by Haroutiun Khachatrian
According to the European Bank for Reconstruction and Development (EBRD), the Armenian economy is roaring.
Last year EBRD announced that Armenia joined the list of former Soviet republics that managed to regain the level of Gross Domestic Product (GDP) they had before the breakdown of the USSR. According to EBRD's annual Transition Report, Armenia has fully recovered from the catastrophic decline in the economy that, in the 1990s, had convinced some that independence was a bad idea.
EBRD was created by the European Union to assist market transition in the former socialist countries of Central and Eastern Europe. Its evaluation demonstrates that, by the single definition of economic stability, Armenia's transition has been a success.
By 2005, only six of 15 former Soviet republics had regained their Soviet-era economic might. Uzbekistan was the first, in 2001, followed by Estonia, Turkmenistan, Belarus, Kazakhstan, and then Armenia. The Central Asia countries' recovery was largely due to their natural oil and gas resources and to the fact that they did not suffer as great a decline as others. For example, the GDP of Kazakhstan has never been lower that 89 percent of its 1989 level. (Interestingly, though Estonia, Latvia and Lithuania have joined the EU, they have not yet recovered to their previous levels. Their recovery is expected by the end of this year.)
In 1993, and in the grip of the Karabakh War, Armenia plunged to only 42 percent of its 1989 GDP. It was the only republic of the six that have recovered which fought a post-breakup war. The recovery to its present-day economic growth of 12.5 percent (double digits for the fifth consecutive year) has attracted the attention and admiration of international bodies, including the World Bank, which has branded Armenia the "Caucasian Tiger".
The "tiger", however, is still on the list of "poor" countries, due to its GDP of only $1,500 per person. This is double what it was six years ago, but still too little to move it from its undesirable category; nor does the official GDP count reflect the actual population numbers, which still are skewed by nearly one-fifth of the population having migrated in search of a better living.
APPLES AND ORANGES
The rapid recovery of the Armenian economy does not mean that its well-being matches Soviet times. Compared to 1990, when industry accounted for about 45 percent of GDP (down to about 20 percent now), today's economy is driven by services (about 37 percent, compared with about 23 percent 15 years ago). Indeed, industry is now the lowest contributor to the GDP, outdone by agriculture (21 percent) and construction (24 percent).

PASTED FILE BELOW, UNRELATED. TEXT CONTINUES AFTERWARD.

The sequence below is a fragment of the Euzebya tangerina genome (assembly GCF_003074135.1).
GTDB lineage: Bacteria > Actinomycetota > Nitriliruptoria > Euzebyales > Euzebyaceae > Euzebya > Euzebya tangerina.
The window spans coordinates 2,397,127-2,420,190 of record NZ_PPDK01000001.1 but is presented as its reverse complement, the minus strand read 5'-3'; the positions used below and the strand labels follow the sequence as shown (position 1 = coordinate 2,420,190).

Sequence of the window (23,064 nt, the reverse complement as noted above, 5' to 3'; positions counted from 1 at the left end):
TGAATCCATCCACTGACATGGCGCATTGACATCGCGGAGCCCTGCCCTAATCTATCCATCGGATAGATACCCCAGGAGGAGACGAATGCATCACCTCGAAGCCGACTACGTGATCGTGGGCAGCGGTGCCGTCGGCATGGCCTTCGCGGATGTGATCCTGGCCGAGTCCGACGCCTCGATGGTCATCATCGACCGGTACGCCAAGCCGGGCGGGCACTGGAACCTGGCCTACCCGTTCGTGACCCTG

The service industry—from taxis to provision of household goods—predictably dominates Armenia's post-Soviet economy, as that sphere had been so poorly developed under socialism.
Meanwhile, the decline of industry has been the subject of strong dispute by politicians and experts who argue that Armenia should concentrate on recovering its position as an "industrial economy", which was a matter of pride for Armenians. And it is a valid argument, as goods produced by factories established for the welfare of the empire, properly reapplied, might now be competitive in the free market.
Standing in the way of industrial output, though, is the familiar obstacle: blockade. There is reasonable speculation, too, that goods produced for consumption by Soviet partner states might not meet standards of the international market and would therefore not be competitive.
Armenia was obliged to shift its production focus to spheres that would be less influenced by high-priced raw materials, transportation problems, and the loss of previous markets. The backbone of the Armenian industry now is not chemicals of the giant Nairit factory, nor machines once put out by the 10,000-employee Hayelektric plant. It is food processing (accountable for nearly half of the output of the processing industry), based on its dynamically developing agriculture, a pillar of the economy.
Mining and metallurgy come next. These sectors had a sizable share in Soviet Armenia and today have attracted significant foreign investment (from Germany, in copper and molybdenum production, and from Russia, in aluminum foil production).
The strong growth of the recent years was, to a large extent, due also to sharp growth in construction (up to 30 percent and more a year) of both housing and infrastructure. This is a basis for optimism as it indicates that investors see the country as a good haven for their cash. And finally, the service sector, as said, is expanding, including tourism.
In short, the economy of modern Armenia is not a replica of that of Soviet Armenia. In fact, Armenia would not have restored the level of its pre-crisis GDP, should it have tried to keep the structures of economy unchanged. Incredibly, having restored the pre-crisis GDP level in monetary terms, Armenia has become much less resource-dependent. The country presently consumes less than half of the electricity and about a third of the natural gas it consumed in the last years of the Soviet era. Its foreign cargo turnover in 2005 was 2.3 million tons, down from 19.3 million, 20 years earlier. The latter fact shows that, among others, the modern Armenian economy has become more self-sufficient; it produces more goods for the local, than for the external, market.
In other words, the economy of independent Armenia is, indeed, more independent; i.e., less dependent on external factors, than in the Soviet era. This is how the economy has met the above-mentioned challenges.
Not surprisingly, when asked to compare the economy of Armenia today with its Soviet era, James McHugh, the International Monetary Fund (IMF) resident representative in Armenia, said it is like comparing apples with oranges.
ECONOMY AND THE GOVERNMENT
he effectiveness of the government in Armenia's economic recovery has been mixed.
Having privatized most of the producing assets, (now over 80 percent of output is produced in the private sector), the government does not, at the same time, restrict itself to the role of an outside observer.